It’s always good to receive comments and have interaction with readers on trails. Contact from such a reader promoted a good discussion around the state of many of these airfield and the changes seen in relatively short periods of time. It surprised both of us how much had changed and not for the better!
A fellow enthusiast and reader, Steve Darnell, kindly offered to share his photos with me and take me to a local but little known about airfield within a few minutes of his home near Gloucester – RAF Stoke Orchard.
RAF Stoke Orchard
There is little information available about Stoke Orchard, but it is known that a small number of units were based here between September 1941 and January 1945: No 3 GTS, (Glider Training School), No 5 MU, (Maintenance Unit) , No 10 EFTS, (Elementary Flying Training School) along with a WAAF Officers’ School all utilised the site during this time.
Having a relief landing ground at Northleach, Stoke Orchard airfield was built with four grass runways: N/S – 1,090 yds, NE/SW – 1,160 yds, E/W – 1,160 yds, and NW/SE – 1,125 yds. It had a number of hangars: 4 Bellman, 8 double Blisters, 1 treble Blister and four single blisters. Accommodation was provided for 645 RAF personnel and 201 WAAFs. Other buildings on the site included the accommodation blocks, technical buildings, hospital, AA defences and a wooden Control Tower.
As a training station, there were around 50 Tiger Moths based here, which were later replaced by gliders.
After the war, the site quickly closed, and Stoke Orchard fell into disrepair. However, the Gloster run factory across the road at the northern side of the site, continued to use the airfield to ferry aircraft away from the site. The aircraft were maneuvered over the road and through a gate onto the airfield; the gate now a gap in the hedge and the factory used for research into coal.
Several parts of the perimeter track still remain today, now used by farmers, they mark the extent of the site which for its origin and purpose, is quite large. The four Bellman hangars are also still in situ, three of them having been substantially reinforced and refurbished, the fourth being in its original shell. Even with the refurbished covers, the internal structures are evident as are racking points, evidence of additional work being carried out on them during their original use.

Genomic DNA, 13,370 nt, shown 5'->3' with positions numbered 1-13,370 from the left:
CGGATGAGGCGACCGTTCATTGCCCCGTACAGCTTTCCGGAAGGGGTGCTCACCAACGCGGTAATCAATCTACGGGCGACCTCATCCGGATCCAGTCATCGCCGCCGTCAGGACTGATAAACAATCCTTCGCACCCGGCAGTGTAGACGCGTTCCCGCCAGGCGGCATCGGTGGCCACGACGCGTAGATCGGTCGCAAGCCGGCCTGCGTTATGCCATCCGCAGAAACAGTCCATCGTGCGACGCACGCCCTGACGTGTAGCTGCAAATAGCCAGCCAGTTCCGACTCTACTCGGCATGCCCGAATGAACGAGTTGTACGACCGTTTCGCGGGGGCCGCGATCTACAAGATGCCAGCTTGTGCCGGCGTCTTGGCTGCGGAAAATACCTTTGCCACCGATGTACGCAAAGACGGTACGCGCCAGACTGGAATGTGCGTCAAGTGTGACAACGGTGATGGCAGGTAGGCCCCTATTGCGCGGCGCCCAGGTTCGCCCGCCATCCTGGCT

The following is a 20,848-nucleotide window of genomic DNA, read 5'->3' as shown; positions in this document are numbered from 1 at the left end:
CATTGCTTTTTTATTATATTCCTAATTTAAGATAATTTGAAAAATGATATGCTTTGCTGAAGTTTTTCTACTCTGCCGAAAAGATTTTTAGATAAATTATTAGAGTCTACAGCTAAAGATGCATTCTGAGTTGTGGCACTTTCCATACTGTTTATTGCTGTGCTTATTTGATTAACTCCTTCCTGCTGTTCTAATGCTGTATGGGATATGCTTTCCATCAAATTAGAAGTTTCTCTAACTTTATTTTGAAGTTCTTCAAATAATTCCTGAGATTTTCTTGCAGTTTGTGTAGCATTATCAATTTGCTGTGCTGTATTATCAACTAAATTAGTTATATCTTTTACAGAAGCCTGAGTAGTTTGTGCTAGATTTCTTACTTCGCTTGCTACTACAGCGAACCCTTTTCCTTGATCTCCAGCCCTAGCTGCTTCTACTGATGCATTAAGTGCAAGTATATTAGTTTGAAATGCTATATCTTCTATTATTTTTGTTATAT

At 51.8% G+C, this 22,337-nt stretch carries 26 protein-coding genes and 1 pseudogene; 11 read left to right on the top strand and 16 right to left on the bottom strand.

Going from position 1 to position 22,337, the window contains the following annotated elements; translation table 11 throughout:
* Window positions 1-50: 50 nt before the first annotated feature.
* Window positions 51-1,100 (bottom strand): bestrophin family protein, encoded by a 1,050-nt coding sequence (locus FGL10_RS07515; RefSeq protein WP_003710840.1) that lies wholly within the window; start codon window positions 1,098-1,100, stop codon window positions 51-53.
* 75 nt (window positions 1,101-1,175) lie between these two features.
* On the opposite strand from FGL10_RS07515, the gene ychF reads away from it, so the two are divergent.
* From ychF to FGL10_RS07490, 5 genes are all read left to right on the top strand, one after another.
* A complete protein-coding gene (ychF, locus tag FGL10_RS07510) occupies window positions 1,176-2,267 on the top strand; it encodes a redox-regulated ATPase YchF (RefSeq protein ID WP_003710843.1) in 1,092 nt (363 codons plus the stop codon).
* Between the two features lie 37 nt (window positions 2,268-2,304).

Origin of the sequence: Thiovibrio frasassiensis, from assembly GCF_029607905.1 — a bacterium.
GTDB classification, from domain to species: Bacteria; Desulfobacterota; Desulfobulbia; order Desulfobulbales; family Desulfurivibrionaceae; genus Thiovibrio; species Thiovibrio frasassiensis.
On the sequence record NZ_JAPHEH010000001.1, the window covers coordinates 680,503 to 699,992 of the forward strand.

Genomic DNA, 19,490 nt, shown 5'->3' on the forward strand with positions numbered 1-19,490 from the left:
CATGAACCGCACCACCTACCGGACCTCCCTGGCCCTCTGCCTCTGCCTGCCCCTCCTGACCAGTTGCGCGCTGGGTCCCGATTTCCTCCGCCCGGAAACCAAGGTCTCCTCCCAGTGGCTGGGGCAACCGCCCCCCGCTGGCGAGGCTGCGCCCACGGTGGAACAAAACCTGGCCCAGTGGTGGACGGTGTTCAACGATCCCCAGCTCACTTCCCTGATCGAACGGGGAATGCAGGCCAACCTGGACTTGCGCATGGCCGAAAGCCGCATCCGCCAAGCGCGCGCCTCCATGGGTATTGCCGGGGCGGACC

The Hangar door rails can also be seen embedded in the concrete floor, and a large concrete area, to the front of the sites is where the control tower stood along with other technical buildings.
Part of the site is now a waste disposal site and along this road can be found examples of both a Cold War relic, the Royal Observer Post, and a bunker, a rare type called a ‘Seagull Trench’ due to its shape. These trenches were used for airfield defence in the case of attack or invasion. Both are intact, but the bunker has had several fires lit inside it severely damaging the internal structures.
A number of brick mounds are also embedded in the hedgerows, bits of pottery and other remnants can also be found for those wishing to get in amongst the thorns and delve deeply.
Little else survives of the airfield, and little is known or recorded about its activities. There are mentions of ex-POWs using it as a ‘squat’ post war and families living in its accommodation blocks, but it appears that Stoke Orchard is another site that has quietly disappeared leaving only small relics behind to remind us of this once active airfield.
My sincerest gratitude goes to Steve and Michelle for their generous hospitality, and for opening their home up to me. I would also like to thank Steve for the loan of the books, CDs and for giving me the many photos for safe keeping. A real gent.
Stoke Orchard is also very close to the Jet Age Museum based in the corner of Gloucester Airport, formally Staverton, and is open on certain days in the summer.